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A native of Colombia in South America, who served in the Colombian army and in 1834 attempted a scientific survey of the country between Socorro and the Magdalena River. Seven years later he explored western Colombia from Antioquia to Ancerma studying its topography, its natural history and the traces of its aboriginal inhabitants. In 1845 he went to Spain to examine such documentary material concerning Colombia and its colonial history as was then accessible, and three years later he published his "Compendio", a work on the discovery and colonization of New Granada (Colombia). The map accompanying this work, now out of date, was very fair for the time, and the work itself is still valuable for its abundant bibliographic references and biographic notes. What he says in it of the writings of Quesada the conqueror of New Granada, is very incomplete and in many ways erroneous, but his biographies of the ecclesiastics to whom, following upon Quesada, our knowledge of the country, its colonization, is due, remain a guide to the student of Spanish-American history. Without him, we might yet be ignorant of the fundamental works of Zamora, Fresle, and of the linguistic labours of Lugo. One year after the "Compendio", the "Semenario" appeared at Paris, embodying the botanical papers of Caldas.


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The Catholic Encyclopedia is the most comprehensive resource on Catholic teaching, history, and information ever gathered in all of human history. This easy-to-search online version was originally printed between 1907 and 1912 in fifteen hard copy volumes.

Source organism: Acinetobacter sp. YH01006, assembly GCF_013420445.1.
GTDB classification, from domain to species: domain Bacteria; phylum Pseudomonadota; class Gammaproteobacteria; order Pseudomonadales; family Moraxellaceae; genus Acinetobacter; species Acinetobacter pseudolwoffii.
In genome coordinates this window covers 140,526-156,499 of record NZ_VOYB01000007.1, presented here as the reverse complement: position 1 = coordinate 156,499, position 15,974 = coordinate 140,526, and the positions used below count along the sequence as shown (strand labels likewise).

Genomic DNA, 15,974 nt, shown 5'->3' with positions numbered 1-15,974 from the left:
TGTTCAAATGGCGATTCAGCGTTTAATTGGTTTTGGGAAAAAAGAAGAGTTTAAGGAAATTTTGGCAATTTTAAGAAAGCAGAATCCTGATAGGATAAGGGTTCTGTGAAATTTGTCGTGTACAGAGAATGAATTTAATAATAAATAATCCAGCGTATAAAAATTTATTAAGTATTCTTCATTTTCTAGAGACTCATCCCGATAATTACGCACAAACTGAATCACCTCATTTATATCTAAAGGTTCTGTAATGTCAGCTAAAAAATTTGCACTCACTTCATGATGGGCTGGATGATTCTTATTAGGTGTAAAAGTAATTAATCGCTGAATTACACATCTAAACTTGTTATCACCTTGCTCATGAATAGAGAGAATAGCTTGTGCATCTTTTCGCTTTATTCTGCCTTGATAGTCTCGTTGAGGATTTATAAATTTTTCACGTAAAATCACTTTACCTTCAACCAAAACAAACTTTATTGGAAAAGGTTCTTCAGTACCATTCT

Catholic Encyclopedia

Designed to present its readers with the full body of Catholic teaching, the Encyclopedia contains not only precise statements of what the Church has defined, but also an impartial record of different views of acknowledged authority on all disputed questions, national, political or factional. In the determination of the truth the most recent and acknowledged scientific methods are employed, and the results of the latest research in theology, philosophy, history, apologetics, archaeology, and other sciences are given careful consideration.

No one who is interested in human history, past and present, can ignore the Catholic Church, either as an institution which has been the central figure in the civilized world for nearly two thousand years, decisively affecting its destinies, religious, literary, scientific, social and political, or as an existing power whose influence and activity extend to every part of the globe. In the past century the Church has grown both extensively and intensively among English-speaking peoples. Their living interests demand that they should have the means of informing themselves about this vast institution, which, whether they are Catholics or not, affects their fortunes and their destiny.

Copyright © Catholic Encyclopedia. Robert Appleton Company New York, NY. Volume 1: 1907; Volume 2: 1907; Volume 3: 1908; Volume 4: 1908; Volume 5: 1909; Volume 6: 1909; Volume 7: 1910; Volume 8: 1910; Volume 9: 1910; Volume 10: 1911; Volume 11: - 1911; Volume 12: - 1911; Volume 13: - 1912; Volume 14: 1912; Volume 15: 1912

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